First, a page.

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    Friday
    Jan222016

    A Brief Review of the Sveshnikovs' A Chess Opening Repertoire For Blitz And Rapid

    Evgeny & Vladimir Sveshnikov, A Chess Opening Repertoire for Blitz and Rapid: Sharp, Surprising and Forcing Lines for Black and White. New in Chess, 2015. 459 pp. $29.95/€27.95. Reviewed by Dennis Monokroussos.

    If you follow major rapid & blitz tournaments, you'll notice that most top players choose openings that they don't (or rarely) employ in tournaments with a classical time control. Players who despise the "boring" Berlin let their hair down and let their freak flag fly by employing the London System in blitz. (One is reminded of Bent Larsen's quip: "If you play the Caro-Kann when you're young, what will you play when you're old?") Systems with an early b3 (even on move 1) are also common, and as a general rule players experience more freedom to experiment with slightly offbeat lines in events with shorter time controls. Another strategy is to go in the opposite direction, looking for ideas in super-sharp lines that aren't the computer's top choice and may even be objectively mistaken. With a classical time limit, these tries might be punished; in rapid & especially blitz, that's much less likely.

    This two-tiered approach isn't just for professionals; I'm sure that at least some of you have blitz (if not rapid) repertoires that are at least partially independent of your classical opening repertoire. (I even have a three-tiered system: one set of openings for classical games, another for blitz, and still another for bullet chess.) There is value in using blitz to test your repertoire for "real" chess, but there are, I think, two good reasons not to have your classical repertoire do double duty for blitz (rapid, at least "slow" rapid, is perhaps another story). First, it's a good idea not to make it too easy for your opponents to prepare for you. Second, it's fun to try and useful to learn new things. Blitz chess is great for experimenting, and helps a player stay mentally fresh.

    Against that background, it makes sense to consider a book like this one, co-authored by the father and son team of Evgeny and Vladimir Sveshnikov (respectively). The father is a very well-known grandmaster, a successful tournament competitor in his own right best known for his massive contributions to opening theory in the 2.c3 Sicilian (sometimes called the Sveshnikov), the Sveshnikov Sicilian (1.e4 c5 2.Nf3 Nc6 3.d4 cxd4 4.Nxd4 Nf6 5.Nc3 e5), the Kalashnikov (the first three and a half moves are the same, and then Black plays 4...e5; this variation could deservedly be named after him as well), and there are other openings (like the Advance French) to which he made significant contributions. His son, an international master, is less well-known both as a player and as a theoretician, but he has been making steady contributions to theory in his quieter way. In fact, many of the suggestions in the book are based on Vladimir's work and repertoire choices rather than Evgeny's, and the authorial "I" is almost always Vladimir's.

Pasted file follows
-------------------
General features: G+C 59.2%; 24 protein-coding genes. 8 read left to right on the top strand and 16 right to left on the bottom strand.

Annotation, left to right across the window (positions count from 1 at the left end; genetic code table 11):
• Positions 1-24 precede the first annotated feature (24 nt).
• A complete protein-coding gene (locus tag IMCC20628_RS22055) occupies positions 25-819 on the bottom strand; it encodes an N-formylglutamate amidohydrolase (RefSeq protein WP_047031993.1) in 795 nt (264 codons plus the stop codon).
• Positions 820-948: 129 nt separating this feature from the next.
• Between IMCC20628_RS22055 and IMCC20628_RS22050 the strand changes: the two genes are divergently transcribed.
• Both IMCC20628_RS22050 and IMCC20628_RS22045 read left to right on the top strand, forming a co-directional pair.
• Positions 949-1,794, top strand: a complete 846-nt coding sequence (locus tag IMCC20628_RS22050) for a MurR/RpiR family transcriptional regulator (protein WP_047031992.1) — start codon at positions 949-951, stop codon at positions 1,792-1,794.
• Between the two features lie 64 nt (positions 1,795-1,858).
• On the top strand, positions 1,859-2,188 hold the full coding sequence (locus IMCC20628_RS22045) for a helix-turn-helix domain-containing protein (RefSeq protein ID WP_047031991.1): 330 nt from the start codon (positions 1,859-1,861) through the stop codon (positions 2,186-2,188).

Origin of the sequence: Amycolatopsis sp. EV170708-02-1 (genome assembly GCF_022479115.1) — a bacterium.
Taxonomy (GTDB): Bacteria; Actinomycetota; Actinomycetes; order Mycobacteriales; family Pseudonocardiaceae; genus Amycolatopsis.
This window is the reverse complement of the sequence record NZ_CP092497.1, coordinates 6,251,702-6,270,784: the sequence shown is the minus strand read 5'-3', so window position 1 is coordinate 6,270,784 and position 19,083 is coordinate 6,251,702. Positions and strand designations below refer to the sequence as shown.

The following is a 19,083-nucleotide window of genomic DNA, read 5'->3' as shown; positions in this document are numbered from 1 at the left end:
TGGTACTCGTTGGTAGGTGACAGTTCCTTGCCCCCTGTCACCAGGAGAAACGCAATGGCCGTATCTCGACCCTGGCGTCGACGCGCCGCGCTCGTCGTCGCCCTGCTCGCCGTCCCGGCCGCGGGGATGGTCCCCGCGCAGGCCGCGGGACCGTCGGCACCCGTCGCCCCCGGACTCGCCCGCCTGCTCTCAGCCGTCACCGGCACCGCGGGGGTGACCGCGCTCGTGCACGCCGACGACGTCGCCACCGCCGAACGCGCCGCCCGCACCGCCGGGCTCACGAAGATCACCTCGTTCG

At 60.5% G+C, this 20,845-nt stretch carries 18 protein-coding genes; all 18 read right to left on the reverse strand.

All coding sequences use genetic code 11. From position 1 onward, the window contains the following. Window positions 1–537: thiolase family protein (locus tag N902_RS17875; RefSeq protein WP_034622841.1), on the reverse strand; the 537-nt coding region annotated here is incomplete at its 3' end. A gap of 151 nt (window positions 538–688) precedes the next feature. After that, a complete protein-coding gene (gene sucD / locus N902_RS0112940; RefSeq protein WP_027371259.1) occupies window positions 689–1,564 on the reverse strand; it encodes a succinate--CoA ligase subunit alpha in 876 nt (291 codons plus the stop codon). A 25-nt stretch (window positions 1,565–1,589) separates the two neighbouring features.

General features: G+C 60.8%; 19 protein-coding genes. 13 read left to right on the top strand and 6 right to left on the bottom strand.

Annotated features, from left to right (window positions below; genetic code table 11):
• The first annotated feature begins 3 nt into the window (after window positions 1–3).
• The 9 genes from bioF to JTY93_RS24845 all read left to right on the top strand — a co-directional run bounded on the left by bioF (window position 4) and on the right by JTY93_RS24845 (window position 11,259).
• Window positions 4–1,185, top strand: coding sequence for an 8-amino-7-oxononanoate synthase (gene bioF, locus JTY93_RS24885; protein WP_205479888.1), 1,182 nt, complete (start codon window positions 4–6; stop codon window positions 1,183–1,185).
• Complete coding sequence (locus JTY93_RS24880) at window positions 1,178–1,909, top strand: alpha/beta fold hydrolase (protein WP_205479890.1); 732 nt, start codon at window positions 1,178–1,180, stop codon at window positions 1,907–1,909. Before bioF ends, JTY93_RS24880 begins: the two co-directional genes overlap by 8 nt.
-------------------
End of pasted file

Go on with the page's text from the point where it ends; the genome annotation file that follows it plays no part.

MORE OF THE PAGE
They attempt to provide a full repertoire for both colors, largely with secondary variations. With White, they suggest meeting the Sicilian with 2.b3, 1...e5 with the Vienna, and both the French and the Caro-Kann with the Two Knights variations. (They don't cover the Pirc, Modern, Scandinavian or more ephemeral lines.) With Black they propose meeting 1.e4 with Alekhine's Defense, 1.d4 with the Queen's Gambit Accepted (and with sidelines within that opening framework), and they also offer replies to 1.Nf3 and 1.c4.

    I think it's safe to say the following about all of their repertoire choices:

     

    1. They are fundamentally sound, in the sense that White should do no worse than achieve equality and Black no worse than suffer a slight disadvantage.
    2. They all lead to interesting, complicated, and non-traditional positions.
    3. None of them is maximalist: Black is unlikely to equalize and White is unlikely to obtain a theoretical advantage against a well-prepared opponent.

     

    This seems to me satisfactory for a blitz (and rapid - at least "rapid" rapid) repertoire. Certainly their choices can be tried in serious games as well, especially at the sub-2000 rating level, but for master chess caveat lector is the watchword.

    There is lots of analysis and lots of explanatory text in the book; not surprisingly, given the book's length (over 450 pages). The authors even offer a bit of opening philosophizing, including a list of ranked principles for White and for Black in playing the opening:

    When playing White:

    1) seize the centre,

    2) develop pieces,

    3) safety,

    4) attack weaknesses.

     

    For Black the principles are similar, but are formulated differently and are in a different order of importance:

    1) fight for the centre,

    2) safety,

    3) develop pieces,

    4) defend and don't create weaknesses.

     

    Note: White in the opening tries to seize the centre, and Black fights for it, so as to try to prevent the opponent from carrying out his plans. White should attack weaknesses, Black strikves not to create such weaknesses in his position.

    Let's finish this review with a look at a bit of their analysis of the Alekhine. After 1.e4 Nf6 2.e5 Nd5 3.d4 d6 4.Nf3 dxe5 5.Nxe5 they recommend c6. From here we'll consider the line 6.Be2 Bf5 7.0-0 Nd7 8.Nf3 e6 9.c4 N5f6, and now the focus is on 10.Nc3, which is indeed the main line. Vladimir, whose 2014 game with Hedinn Steingrimsson offers the skeleton for the analysis, says this:

    Here White could already play 10.Nh4! In this case, it is clear, to my mind, that Black has problems, which will not be easy to solve. Admittedly, so far people have not realised what is going on, because Megabase has just one game in which this move was played. Everyone plays 10.Nc3, removing the knight from a possible exchange, and only then Nh4.